[sudo-users] repairing corrupted sudoers

JR Aquino JR.Aquino at citrix.com
Fri Jan 14 11:48:11 EST 2011

The disappointing answer is, you will need console root level access to
your machine. Either sitting in front of it or via some sort of ip based

You will not be able to solve your current problem without having root on
the device.

That is why Todd suggested ssh as a normal user then: su - root

Inline I will futher explain the suggestions Todd and I gave...

On 1/14/11 8:38 AM, "Mahmood Naderan" <nt_mahmood at yahoo.com> wrote:

>Actually when this file is corrupted for any reason, no one can run
>commands. Also the roor login is disabled by default.
>>If you use visudo to edit /etc/sudoers you won't have these types
>>of problems.
>How without sudo, one can use visudo?mahmood at localhost:~$ visudo
>visudo: /etc/sudoers: Permission denied
>visudo: /etc/sudoers: Permission denied

What todd meant, is in the future, using visudo will care for the
permissions so that this doesn't happen again.
>>If you can login as root via ssh or su to root via a normal user
>>you can fix the permissions, either directly via "chmod 0440
>>/etc/sudoers" or by running visudo.
>mahmood at localhost:~$ sudo su
>sudo: /etc/sudoers is mode 0640, should be 0440
>sudo: no valid sudoers sources found, quitting
>mahmood at localhost:~$ sudo -s
>sudo: /etc/sudoers is mode 0640, should be 0440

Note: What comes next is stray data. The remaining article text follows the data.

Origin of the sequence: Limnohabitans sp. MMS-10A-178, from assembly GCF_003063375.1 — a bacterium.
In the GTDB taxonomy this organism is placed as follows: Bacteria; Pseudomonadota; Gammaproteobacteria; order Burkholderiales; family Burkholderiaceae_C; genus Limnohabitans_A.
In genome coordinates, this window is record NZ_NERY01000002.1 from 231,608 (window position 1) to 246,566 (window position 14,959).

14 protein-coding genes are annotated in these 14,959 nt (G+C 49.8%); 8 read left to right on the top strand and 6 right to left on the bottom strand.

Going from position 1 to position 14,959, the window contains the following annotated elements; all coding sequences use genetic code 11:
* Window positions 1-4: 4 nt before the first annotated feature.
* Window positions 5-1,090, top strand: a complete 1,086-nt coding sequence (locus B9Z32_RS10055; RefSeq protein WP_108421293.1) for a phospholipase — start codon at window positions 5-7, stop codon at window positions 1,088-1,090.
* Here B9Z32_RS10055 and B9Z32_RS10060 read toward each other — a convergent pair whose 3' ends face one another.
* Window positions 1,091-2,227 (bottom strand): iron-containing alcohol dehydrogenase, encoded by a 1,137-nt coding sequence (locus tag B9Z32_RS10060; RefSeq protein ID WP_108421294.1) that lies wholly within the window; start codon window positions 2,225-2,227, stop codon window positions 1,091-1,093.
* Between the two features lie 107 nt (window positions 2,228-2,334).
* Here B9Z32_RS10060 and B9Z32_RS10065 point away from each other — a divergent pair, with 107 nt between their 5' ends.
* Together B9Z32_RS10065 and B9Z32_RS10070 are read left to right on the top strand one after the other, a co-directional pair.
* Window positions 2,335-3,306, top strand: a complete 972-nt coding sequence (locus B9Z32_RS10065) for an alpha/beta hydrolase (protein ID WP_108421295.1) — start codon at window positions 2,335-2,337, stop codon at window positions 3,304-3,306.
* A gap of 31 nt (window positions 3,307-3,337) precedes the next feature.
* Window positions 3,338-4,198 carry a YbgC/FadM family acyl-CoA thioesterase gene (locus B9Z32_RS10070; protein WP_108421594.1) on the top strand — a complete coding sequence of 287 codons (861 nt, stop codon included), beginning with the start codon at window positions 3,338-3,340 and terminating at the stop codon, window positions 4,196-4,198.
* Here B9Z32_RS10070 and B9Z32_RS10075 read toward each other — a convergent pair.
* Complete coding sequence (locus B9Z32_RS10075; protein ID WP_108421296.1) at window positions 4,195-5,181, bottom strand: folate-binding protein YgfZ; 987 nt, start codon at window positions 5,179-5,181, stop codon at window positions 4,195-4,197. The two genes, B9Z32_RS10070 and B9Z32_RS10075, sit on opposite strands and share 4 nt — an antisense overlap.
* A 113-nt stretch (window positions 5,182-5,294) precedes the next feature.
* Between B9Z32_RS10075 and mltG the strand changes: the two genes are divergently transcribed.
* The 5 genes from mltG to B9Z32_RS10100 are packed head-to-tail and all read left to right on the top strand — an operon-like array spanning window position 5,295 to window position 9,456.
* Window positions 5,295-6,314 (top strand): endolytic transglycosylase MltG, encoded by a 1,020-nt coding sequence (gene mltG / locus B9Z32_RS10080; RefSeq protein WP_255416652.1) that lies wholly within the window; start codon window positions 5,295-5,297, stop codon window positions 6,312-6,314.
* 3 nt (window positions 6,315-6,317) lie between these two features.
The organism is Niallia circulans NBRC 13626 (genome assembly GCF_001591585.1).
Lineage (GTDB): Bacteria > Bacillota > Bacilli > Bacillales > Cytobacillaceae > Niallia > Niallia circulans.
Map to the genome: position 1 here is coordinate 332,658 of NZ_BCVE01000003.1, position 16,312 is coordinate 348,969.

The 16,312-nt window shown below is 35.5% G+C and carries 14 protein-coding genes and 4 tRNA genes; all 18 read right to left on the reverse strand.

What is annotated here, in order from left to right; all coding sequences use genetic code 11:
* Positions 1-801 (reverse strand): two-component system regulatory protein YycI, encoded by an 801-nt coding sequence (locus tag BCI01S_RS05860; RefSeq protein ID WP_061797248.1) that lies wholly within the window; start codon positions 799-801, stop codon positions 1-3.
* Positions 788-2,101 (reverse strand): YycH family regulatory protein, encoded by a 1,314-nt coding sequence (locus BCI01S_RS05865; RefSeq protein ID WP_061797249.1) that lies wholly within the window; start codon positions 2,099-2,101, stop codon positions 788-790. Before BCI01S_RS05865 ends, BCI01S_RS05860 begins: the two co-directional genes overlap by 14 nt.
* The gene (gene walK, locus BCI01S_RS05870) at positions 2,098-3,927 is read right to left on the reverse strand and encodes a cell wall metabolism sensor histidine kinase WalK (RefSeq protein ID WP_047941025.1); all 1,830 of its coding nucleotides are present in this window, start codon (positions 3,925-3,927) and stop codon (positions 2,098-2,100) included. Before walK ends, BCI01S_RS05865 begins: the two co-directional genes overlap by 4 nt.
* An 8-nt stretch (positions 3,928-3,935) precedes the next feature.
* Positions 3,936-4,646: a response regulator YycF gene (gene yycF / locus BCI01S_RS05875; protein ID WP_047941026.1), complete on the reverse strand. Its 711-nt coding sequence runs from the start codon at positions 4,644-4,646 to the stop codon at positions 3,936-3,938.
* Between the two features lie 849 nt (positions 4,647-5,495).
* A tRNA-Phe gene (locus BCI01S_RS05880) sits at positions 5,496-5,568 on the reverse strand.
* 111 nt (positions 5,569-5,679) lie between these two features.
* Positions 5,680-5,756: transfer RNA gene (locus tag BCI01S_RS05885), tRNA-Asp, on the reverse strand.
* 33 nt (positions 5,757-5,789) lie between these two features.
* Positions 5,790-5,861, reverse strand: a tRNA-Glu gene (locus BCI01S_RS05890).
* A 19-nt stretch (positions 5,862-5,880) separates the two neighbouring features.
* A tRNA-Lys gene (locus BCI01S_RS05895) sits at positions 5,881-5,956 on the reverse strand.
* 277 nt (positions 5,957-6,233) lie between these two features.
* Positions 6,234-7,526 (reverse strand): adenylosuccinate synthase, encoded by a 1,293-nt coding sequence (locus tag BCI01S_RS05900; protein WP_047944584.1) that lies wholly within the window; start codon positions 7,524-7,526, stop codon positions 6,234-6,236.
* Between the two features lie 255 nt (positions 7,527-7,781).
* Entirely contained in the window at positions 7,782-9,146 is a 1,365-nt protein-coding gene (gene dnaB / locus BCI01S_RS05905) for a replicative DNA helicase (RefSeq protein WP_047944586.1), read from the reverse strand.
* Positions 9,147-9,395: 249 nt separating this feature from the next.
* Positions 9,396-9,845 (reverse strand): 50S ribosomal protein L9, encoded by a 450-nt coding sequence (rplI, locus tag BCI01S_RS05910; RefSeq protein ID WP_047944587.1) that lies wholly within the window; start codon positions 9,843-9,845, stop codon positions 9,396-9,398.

>sudo: no valid sudoers sources found, quitting

You will not be able to use sudo to su... Because of the problem with sudo

>mahmood at localhost:~$ su
>su: Authentication failure

This indicates that you are typing the 'root' password in wrong.  Sudo
allows users to user their OWN password to elevate to root privileges.

The 'su' command strictly requires that you know and use the ROOT password
to elevate to the root user.

>The last one shows that the root login is disabled. Before this problem
>su" worked well.
>>Aside from suggesting using ldap...
>>I would suggest implementing puppet and enforcing the permissions /
>>content that 
>I am not familiar with those, especially I have never heard about puppet.
>you explain more about how they can be used to solve my problem?

Like Todd's suggestion for visudo... My suggestion cannot solve your
immediate problem, but rather can help you see to it that this problem
doesn't happen in the future.

If you visit the puppet website, it will give a better description of its
features. But I will list a few here for educational purposes.

Puppet is a client -> server solution where you can store configuration
files on your server, and push them out to all of your client servers.

This way, if you wanted 1 /etc/sudoers file to be present on all of your
servers, you could utilize puppet to do this for you instead of having to
scp the file around manually.

Puppet also has a method to 'enforce' configurations, so that if someone
makes a mistake or changes something in the client /etc/cfgs, the client
will check in with the server, see that the changes don't match, and
revert back to whatever is authoritative from the server.

LDAP is a centralized directory which can store sudo information without
having to rely on the /etc/sudoers file.


Hope this info helps.

>// Naderan *Mahmood;

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